At the height of his stardom, the world's biggest pop star, Michael Jackson, began long-running relationships with two boys, aged seven and ten, and their families. They now allege that he sexually abused them.
In 1980 New York, three young men who were all adopted meet each other and find out they're triplets who were separated at birth. But their quest to find out why turns into a bizarre and sinister mystery.
The film's producer met with Elizabeth Holmes early in development, before criminal charges were filed, to determine whether she could be interviewed for the film. Ultimately the director decided he wanted to portray how Holmes carefully crafted Theranos and her own image to be seen by the public, up until the story unraveled. Accordingly, aside from brief footage from her deposition, all footage of Holmes seen in the film is from archival material from before she was charged, most of it her own commissioned promotional video for Theranos. Alex Gibney remarked "She made the documentary she wanted me to invest in and I used it to a different purpose." See more »
Very interesting, but still leaves some (possibly unanswerable) questions unanswered
I was struck by some of the similarities between this and an ostensibly very different documentary I recently watched, about the disastrous Fyre (music) Festival. In both cases, a young person managed to get older and supposedly wiser people to give them ridiculous amounts of money based purely on their chutzpah, while providing nothing in the way of oversight or verification in return. In both cases, everyone involved should have known better from the beginning.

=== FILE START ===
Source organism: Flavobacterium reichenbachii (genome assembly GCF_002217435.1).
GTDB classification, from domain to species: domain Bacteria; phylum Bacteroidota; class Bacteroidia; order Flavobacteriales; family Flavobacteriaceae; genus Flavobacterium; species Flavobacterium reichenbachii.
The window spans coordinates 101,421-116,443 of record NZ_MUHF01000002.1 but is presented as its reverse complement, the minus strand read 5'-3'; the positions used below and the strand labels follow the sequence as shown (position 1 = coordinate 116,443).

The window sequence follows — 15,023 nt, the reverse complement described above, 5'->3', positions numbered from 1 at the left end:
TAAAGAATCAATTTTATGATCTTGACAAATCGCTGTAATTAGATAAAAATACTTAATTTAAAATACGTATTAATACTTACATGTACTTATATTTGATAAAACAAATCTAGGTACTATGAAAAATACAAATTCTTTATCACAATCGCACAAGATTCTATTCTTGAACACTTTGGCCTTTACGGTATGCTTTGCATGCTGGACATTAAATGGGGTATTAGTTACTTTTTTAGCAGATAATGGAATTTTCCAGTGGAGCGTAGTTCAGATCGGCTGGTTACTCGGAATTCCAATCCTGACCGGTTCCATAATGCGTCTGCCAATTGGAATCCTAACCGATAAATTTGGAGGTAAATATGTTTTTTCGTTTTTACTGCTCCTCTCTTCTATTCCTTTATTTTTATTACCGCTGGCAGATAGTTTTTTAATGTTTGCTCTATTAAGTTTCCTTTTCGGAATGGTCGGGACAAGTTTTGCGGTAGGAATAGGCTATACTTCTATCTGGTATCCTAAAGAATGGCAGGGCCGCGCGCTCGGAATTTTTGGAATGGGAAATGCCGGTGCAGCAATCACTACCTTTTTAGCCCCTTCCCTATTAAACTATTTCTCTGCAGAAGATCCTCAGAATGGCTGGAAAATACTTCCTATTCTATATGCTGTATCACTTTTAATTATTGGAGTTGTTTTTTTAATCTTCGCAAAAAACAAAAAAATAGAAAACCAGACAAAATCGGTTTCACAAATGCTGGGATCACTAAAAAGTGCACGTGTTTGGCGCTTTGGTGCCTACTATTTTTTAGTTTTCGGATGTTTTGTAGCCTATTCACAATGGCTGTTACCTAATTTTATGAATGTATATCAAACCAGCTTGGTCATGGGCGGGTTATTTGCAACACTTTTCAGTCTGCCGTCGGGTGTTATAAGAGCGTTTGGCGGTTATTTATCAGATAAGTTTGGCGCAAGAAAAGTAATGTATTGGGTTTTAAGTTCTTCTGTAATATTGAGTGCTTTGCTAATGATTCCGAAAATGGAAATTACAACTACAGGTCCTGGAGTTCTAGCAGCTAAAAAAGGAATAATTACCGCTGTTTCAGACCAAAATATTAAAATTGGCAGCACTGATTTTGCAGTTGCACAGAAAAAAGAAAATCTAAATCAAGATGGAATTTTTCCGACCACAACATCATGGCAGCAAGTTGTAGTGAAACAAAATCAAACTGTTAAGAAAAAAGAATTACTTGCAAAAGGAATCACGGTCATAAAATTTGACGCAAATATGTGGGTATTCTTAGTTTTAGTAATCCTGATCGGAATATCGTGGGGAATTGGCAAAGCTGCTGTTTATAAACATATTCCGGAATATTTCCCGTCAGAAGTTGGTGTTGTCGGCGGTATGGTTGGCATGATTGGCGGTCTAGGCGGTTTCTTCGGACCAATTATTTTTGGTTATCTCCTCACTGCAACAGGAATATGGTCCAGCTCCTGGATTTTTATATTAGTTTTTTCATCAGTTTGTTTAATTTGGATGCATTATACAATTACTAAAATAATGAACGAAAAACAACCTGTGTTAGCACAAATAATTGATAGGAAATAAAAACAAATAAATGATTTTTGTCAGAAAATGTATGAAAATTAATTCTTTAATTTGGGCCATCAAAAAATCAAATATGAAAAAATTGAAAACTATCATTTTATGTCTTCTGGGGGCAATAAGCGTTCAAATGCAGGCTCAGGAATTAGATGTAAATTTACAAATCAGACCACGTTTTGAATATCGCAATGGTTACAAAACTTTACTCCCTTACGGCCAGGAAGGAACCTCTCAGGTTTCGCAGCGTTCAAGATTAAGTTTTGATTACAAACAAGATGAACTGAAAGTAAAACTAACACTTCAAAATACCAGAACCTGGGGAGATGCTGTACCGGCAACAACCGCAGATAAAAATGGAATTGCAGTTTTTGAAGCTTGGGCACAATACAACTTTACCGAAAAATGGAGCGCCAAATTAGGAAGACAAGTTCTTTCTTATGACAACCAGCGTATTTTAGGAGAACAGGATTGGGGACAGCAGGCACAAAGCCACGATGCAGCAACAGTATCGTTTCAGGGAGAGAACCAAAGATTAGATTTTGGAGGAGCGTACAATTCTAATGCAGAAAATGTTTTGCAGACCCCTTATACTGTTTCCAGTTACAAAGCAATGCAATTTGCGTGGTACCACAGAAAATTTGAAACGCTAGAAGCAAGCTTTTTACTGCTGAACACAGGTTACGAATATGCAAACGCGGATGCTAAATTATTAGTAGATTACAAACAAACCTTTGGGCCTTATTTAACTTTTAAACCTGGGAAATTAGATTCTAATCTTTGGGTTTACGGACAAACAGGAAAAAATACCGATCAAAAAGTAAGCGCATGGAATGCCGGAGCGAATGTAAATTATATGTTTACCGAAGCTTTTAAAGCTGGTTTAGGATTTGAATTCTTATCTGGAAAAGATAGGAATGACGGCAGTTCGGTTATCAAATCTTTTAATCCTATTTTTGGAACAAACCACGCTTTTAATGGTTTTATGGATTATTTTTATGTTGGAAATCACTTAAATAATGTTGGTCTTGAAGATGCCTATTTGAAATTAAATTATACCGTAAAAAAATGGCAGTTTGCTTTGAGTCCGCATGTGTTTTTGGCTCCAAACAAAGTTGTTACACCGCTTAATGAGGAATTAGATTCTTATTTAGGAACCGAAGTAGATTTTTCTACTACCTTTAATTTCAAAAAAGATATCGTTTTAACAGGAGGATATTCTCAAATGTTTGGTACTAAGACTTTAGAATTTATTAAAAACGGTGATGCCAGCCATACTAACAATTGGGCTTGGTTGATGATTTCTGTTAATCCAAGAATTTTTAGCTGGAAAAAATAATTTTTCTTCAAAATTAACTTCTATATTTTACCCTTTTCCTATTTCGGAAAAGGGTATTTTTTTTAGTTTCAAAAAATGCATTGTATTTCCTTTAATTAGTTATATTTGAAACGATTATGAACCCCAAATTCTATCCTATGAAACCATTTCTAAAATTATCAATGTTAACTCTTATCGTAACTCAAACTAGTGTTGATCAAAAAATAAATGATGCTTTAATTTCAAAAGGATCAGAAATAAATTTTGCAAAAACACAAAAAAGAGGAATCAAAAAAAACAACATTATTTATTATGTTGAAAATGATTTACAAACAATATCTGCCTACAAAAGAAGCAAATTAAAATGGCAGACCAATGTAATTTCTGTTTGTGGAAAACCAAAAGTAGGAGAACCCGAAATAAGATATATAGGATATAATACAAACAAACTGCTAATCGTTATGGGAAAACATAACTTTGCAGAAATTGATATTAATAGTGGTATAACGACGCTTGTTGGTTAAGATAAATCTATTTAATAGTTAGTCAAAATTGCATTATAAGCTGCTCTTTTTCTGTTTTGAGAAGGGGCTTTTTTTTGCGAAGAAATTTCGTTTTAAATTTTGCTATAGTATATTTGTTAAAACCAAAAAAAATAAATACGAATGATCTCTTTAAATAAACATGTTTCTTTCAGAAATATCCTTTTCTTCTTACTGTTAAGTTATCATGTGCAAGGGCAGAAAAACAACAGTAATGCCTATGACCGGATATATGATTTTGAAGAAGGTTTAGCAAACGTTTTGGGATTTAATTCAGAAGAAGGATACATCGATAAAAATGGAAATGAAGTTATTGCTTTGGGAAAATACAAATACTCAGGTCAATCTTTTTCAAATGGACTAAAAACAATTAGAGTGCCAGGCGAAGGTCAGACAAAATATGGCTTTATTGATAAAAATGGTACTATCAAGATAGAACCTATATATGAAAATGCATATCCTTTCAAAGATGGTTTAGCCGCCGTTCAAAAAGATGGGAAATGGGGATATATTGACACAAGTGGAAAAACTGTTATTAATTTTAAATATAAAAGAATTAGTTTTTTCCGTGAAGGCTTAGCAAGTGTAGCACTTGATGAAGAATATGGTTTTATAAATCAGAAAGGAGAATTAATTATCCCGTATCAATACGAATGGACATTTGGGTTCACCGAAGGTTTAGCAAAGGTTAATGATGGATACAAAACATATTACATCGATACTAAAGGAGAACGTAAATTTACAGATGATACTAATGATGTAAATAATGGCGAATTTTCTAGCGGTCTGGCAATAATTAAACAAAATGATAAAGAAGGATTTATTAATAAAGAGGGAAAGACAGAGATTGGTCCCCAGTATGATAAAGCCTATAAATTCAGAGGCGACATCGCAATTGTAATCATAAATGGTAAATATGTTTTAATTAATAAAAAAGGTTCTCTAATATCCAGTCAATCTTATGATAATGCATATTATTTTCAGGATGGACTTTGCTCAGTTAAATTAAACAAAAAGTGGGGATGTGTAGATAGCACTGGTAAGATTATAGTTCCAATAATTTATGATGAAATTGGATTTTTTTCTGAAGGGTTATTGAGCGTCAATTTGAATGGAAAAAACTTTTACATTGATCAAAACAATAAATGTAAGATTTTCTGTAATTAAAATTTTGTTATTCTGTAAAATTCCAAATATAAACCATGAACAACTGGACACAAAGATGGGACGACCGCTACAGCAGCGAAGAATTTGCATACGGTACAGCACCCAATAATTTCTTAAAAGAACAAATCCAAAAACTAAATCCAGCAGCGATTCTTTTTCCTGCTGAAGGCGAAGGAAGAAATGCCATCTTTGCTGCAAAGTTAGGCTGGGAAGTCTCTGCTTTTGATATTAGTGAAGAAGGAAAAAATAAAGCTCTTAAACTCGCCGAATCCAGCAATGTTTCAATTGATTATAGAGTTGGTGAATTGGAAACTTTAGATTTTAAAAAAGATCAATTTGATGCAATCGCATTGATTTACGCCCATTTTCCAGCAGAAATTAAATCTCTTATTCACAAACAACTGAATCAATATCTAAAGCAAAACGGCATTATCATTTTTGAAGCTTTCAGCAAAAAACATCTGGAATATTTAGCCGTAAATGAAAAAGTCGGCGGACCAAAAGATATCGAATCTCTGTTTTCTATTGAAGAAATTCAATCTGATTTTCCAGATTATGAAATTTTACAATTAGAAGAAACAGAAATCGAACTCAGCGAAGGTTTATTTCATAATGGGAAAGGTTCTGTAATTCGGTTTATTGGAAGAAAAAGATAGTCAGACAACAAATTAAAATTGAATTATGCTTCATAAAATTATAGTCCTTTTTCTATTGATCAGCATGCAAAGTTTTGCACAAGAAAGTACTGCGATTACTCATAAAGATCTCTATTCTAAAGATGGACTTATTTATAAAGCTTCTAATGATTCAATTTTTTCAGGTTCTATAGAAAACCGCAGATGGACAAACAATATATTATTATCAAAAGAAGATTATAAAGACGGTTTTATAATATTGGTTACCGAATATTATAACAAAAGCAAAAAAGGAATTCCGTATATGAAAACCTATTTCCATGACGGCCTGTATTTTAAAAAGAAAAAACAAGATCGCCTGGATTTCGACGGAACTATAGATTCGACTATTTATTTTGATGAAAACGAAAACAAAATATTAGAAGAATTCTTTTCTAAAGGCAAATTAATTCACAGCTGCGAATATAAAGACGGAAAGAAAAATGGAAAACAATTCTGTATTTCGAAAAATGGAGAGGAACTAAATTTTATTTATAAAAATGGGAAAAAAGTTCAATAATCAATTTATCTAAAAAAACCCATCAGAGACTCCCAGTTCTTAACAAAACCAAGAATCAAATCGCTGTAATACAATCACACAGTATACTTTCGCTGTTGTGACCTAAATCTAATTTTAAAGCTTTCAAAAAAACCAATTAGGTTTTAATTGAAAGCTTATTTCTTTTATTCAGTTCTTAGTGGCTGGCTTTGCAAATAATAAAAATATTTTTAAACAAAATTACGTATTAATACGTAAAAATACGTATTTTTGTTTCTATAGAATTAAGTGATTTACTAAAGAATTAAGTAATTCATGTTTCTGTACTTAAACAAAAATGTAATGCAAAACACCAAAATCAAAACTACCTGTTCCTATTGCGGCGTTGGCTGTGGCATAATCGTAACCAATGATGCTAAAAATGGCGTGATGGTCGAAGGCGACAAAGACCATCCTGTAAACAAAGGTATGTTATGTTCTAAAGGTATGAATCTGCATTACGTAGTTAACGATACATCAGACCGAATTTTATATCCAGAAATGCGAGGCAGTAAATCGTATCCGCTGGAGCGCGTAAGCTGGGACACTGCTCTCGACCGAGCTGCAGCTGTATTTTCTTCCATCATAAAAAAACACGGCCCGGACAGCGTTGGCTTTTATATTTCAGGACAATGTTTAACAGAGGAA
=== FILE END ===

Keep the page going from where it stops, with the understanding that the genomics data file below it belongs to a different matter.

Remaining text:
I don't know the history of the production of this documentary, but there's a lot of very flattering footage of Holmes, so my guess is that at the heart of this, someone was working on a hagiography about her and then re-tasked the footage when things went South. This means you'll get your fill of her strange unblinking stare and weirdly affected voice.
I found very amusing that hordes of older men were quick to fawn over her (sometimes to an embarrassing degree) and support her financially, while the only person who didn't buy it was her female professor at Stanford. Is it possible these men maybe weren't thinking with their brains? I wonder (actually I don't).
Everyone compared her to Steve Jobs, and she consciously cultivated the image, but the thing everyone forgets is the Apple didn't involve any new or even challenging technology. No one doubted you could build a home computer. Jobs' genius was realizing people would *buy* one. In contrast, Holmes was claiming to have developed a revolutionary new technology that had eluded some of the biggest medical tech companies in the world, and everyone simply took her word for it with no evidence whatsoever. Imagine if instead of a computer, Jobs had claimed to have built a spaceship in his garage, and then rounded up investors without showing it to anyone. That's more like what Theranos was like.
The movie does a very good job of laying out the facts and the time line, but a central question remains unanswered; namely, when exactly did things go from "optimism" to "fraud"? Was it a scam from the beginning, or did she really think she could pull it off? Maybe that can't be answered by anyone but Holmes, and she's not saying. Even if you're very generous with your impression of her, the "adults" should have more realistic and looked out for things.
In the end, it's a cautionary tale from which I doubt anyone will learn anything.
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